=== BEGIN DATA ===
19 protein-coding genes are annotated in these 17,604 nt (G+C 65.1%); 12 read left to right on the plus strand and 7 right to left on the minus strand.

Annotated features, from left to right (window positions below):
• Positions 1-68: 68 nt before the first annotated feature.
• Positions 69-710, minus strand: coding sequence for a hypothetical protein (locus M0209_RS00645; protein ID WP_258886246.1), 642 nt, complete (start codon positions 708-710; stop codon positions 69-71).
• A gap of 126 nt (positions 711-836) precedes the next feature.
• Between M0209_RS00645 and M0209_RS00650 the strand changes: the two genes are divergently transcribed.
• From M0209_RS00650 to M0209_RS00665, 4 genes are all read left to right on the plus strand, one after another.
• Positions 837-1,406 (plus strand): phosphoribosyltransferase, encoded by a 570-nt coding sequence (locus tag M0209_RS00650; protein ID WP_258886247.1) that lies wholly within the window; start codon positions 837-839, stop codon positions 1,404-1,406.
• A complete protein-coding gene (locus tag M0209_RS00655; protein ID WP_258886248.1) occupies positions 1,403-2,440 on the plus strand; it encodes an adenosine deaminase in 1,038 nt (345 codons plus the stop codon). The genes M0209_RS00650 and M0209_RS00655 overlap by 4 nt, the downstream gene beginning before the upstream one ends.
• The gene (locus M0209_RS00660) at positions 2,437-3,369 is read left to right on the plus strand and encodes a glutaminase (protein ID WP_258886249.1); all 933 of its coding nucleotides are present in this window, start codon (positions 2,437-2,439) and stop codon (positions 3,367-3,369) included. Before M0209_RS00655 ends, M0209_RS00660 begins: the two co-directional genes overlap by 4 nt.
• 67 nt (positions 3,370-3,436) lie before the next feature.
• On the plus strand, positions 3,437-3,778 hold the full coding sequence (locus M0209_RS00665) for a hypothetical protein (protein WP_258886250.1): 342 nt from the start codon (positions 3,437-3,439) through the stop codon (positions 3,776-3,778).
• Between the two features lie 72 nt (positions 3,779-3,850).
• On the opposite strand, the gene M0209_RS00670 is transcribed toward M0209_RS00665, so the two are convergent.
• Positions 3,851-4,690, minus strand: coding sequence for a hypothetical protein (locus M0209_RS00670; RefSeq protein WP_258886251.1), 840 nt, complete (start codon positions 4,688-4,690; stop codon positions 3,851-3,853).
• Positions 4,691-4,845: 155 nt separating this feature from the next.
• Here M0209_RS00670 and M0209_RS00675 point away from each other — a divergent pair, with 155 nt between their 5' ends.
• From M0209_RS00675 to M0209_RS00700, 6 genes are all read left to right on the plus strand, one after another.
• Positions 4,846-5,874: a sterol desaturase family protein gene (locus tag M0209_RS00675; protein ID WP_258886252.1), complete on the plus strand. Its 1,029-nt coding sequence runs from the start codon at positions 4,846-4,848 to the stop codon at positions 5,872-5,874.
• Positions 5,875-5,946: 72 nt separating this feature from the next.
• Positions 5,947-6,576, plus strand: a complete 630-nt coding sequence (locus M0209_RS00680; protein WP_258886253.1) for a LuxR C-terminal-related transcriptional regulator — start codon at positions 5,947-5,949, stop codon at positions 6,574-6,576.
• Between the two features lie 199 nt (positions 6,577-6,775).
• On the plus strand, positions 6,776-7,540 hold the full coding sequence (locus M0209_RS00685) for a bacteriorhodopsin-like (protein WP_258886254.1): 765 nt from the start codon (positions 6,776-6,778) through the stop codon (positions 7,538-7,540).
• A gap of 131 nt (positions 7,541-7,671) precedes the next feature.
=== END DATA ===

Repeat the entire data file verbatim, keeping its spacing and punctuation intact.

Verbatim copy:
19 protein-coding genes are annotated in these 17,604 nt (G+C 65.1%); 12 read left to right on the plus strand and 7 right to left on the minus strand.

Annotated features, from left to right (window positions below):
• Positions 1-68: 68 nt before the first annotated feature.
• Positions 69-710, minus strand: coding sequence for a hypothetical protein (locus M0209_RS00645; protein ID WP_258886246.1), 642 nt, complete (start codon positions 708-710; stop codon positions 69-71).
• A gap of 126 nt (positions 711-836) precedes the next feature.
• Between M0209_RS00645 and M0209_RS00650 the strand changes: the two genes are divergently transcribed.
• From M0209_RS00650 to M0209_RS00665, 4 genes are all read left to right on the plus strand, one after another.
• Positions 837-1,406 (plus strand): phosphoribosyltransferase, encoded by a 570-nt coding sequence (locus tag M0209_RS00650; protein ID WP_258886247.1) that lies wholly within the window; start codon positions 837-839, stop codon positions 1,404-1,406.
• A complete protein-coding gene (locus tag M0209_RS00655; protein ID WP_258886248.1) occupies positions 1,403-2,440 on the plus strand; it encodes an adenosine deaminase in 1,038 nt (345 codons plus the stop codon). The genes M0209_RS00650 and M0209_RS00655 overlap by 4 nt, the downstream gene beginning before the upstream one ends.
• The gene (locus M0209_RS00660) at positions 2,437-3,369 is read left to right on the plus strand and encodes a glutaminase (protein ID WP_258886249.1); all 933 of its coding nucleotides are present in this window, start codon (positions 2,437-2,439) and stop codon (positions 3,367-3,369) included. Before M0209_RS00655 ends, M0209_RS00660 begins: the two co-directional genes overlap by 4 nt.
• 67 nt (positions 3,370-3,436) lie before the next feature.
• On the plus strand, positions 3,437-3,778 hold the full coding sequence (locus M0209_RS00665) for a hypothetical protein (protein WP_258886250.1): 342 nt from the start codon (positions 3,437-3,439) through the stop codon (positions 3,776-3,778).
• Between the two features lie 72 nt (positions 3,779-3,850).
• On the opposite strand, the gene M0209_RS00670 is transcribed toward M0209_RS00665, so the two are convergent.
• Positions 3,851-4,690, minus strand: coding sequence for a hypothetical protein (locus M0209_RS00670; RefSeq protein WP_258886251.1), 840 nt, complete (start codon positions 4,688-4,690; stop codon positions 3,851-3,853).
• Positions 4,691-4,845: 155 nt separating this feature from the next.
• Here M0209_RS00670 and M0209_RS00675 point away from each other — a divergent pair, with 155 nt between their 5' ends.
• From M0209_RS00675 to M0209_RS00700, 6 genes are all read left to right on the plus strand, one after another.
• Positions 4,846-5,874: a sterol desaturase family protein gene (locus tag M0209_RS00675; protein ID WP_258886252.1), complete on the plus strand. Its 1,029-nt coding sequence runs from the start codon at positions 4,846-4,848 to the stop codon at positions 5,872-5,874.
• Positions 5,875-5,946: 72 nt separating this feature from the next.
• Positions 5,947-6,576, plus strand: a complete 630-nt coding sequence (locus M0209_RS00680; protein WP_258886253.1) for a LuxR C-terminal-related transcriptional regulator — start codon at positions 5,947-5,949, stop codon at positions 6,574-6,576.
• Between the two features lie 199 nt (positions 6,577-6,775).
• On the plus strand, positions 6,776-7,540 hold the full coding sequence (locus M0209_RS00685) for a bacteriorhodopsin-like (protein WP_258886254.1): 765 nt from the start codon (positions 6,776-6,778) through the stop codon (positions 7,538-7,540).
• A gap of 131 nt (positions 7,541-7,671) precedes the next feature.